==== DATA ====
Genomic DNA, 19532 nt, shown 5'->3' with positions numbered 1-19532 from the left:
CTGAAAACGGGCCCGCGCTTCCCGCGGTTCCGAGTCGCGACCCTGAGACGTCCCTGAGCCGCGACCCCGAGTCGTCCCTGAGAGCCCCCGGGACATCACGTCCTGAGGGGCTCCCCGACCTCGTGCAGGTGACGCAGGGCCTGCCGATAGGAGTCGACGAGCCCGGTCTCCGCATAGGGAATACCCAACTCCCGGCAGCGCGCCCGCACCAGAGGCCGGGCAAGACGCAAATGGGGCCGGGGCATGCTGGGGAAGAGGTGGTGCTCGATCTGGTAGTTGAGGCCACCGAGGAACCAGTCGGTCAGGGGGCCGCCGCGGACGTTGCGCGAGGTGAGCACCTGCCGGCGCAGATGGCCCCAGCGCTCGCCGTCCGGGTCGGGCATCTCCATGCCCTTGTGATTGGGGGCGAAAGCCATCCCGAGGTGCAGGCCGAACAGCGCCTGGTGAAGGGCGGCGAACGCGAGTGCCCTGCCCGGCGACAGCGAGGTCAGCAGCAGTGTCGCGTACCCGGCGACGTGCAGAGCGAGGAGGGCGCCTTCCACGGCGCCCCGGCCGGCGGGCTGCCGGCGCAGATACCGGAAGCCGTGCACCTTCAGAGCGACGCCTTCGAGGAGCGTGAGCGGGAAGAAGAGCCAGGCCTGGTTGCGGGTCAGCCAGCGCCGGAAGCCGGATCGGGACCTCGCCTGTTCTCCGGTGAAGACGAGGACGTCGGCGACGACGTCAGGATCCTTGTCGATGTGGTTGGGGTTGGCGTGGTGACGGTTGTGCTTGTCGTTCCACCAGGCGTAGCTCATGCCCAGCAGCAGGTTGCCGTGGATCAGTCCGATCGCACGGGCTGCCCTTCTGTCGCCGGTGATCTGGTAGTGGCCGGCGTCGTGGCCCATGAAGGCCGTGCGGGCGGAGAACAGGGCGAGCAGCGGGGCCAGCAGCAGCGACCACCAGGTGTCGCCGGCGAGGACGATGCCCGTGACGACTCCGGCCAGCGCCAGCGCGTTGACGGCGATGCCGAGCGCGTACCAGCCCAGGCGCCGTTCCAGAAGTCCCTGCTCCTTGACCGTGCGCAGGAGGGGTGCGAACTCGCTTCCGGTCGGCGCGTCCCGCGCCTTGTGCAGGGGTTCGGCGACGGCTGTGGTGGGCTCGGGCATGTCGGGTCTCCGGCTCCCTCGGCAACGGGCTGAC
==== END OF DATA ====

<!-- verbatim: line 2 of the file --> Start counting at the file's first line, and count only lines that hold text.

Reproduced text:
CTGAAAACGGGCCCGCGCTTCCCGCGGTTCCGAGTCGCGACCCTGAGACGTCCCTGAGCCGCGACCCCGAGTCGTCCCTGAGAGCCCCCGGGACATCACGTCCTGAGGGGCTCCCCGACCTCGTGCAGGTGACGCAGGGCCTGCCGATAGGAGTCGACGAGCCCGGTCTCCGCATAGGGAATACCCAACTCCCGGCAGCGCGCCCGCACCAGAGGCCGGGCAAGACGCAAATGGGGCCGGGGCATGCTGGGGAAGAGGTGGTGCTCGATCTGGTAGTTGAGGCCACCGAGGAACCAGTCGGTCAGGGGGCCGCCGCGGACGTTGCGCGAGGTGAGCACCTGCCGGCGCAGATGGCCCCAGCGCTCGCCGTCCGGGTCGGGCATCTCCATGCCCTTGTGATTGGGGGCGAAAGCCATCCCGAGGTGCAGGCCGAACAGCGCCTGGTGAAGGGCGGCGAACGCGAGTGCCCTGCCCGGCGACAGCGAGGTCAGCAGCAGTGTCGCGTACCCGGCGACGTGCAGAGCGAGGAGGGCGCCTTCCACGGCGCCCCGGCCGGCGGGCTGCCGGCGCAGATACCGGAAGCCGTGCACCTTCAGAGCGACGCCTTCGAGGAGCGTGAGCGGGAAGAAGAGCCAGGCCTGGTTGCGGGTCAGCCAGCGCCGGAAGCCGGATCGGGACCTCGCCTGTTCTCCGGTGAAGACGAGGACGTCGGCGACGACGTCAGGATCCTTGTCGATGTGGTTGGGGTTGGCGTGGTGACGGTTGTGCTTGTCGTTCCACCAGGCGTAGCTCATGCCCAGCAGCAGGTTGCCGTGGATCAGTCCGATCGCACGGGCTGCCCTTCTGTCGCCGGTGATCTGGTAGTGGCCGGCGTCGTGGCCCATGAAGGCCGTGCGGGCGGAGAACAGGGCGAGCAGCGGGGCCAGCAGCAGCGACCACCAGGTGTCGCCGGCGAGGACGATGCCCGTGACGACTCCGGCCAGCGCCAGCGCGTTGACGGCGATGCCGAGCGCGTACCAGCCCAGGCGCCGTTCCAGAAGTCCCTGCTCCTTGACCGTGCGCAGGAGGGGTGCGAACTCGCTTCCGGTCGGCGCGTCCCGCGCCTTGTGCAGGGGTTCGGCGACGGCTGTGGTGGGCTCGGGCATGTCGGGTCTCCGGCTCCCTCGGCAACGGGCTGAC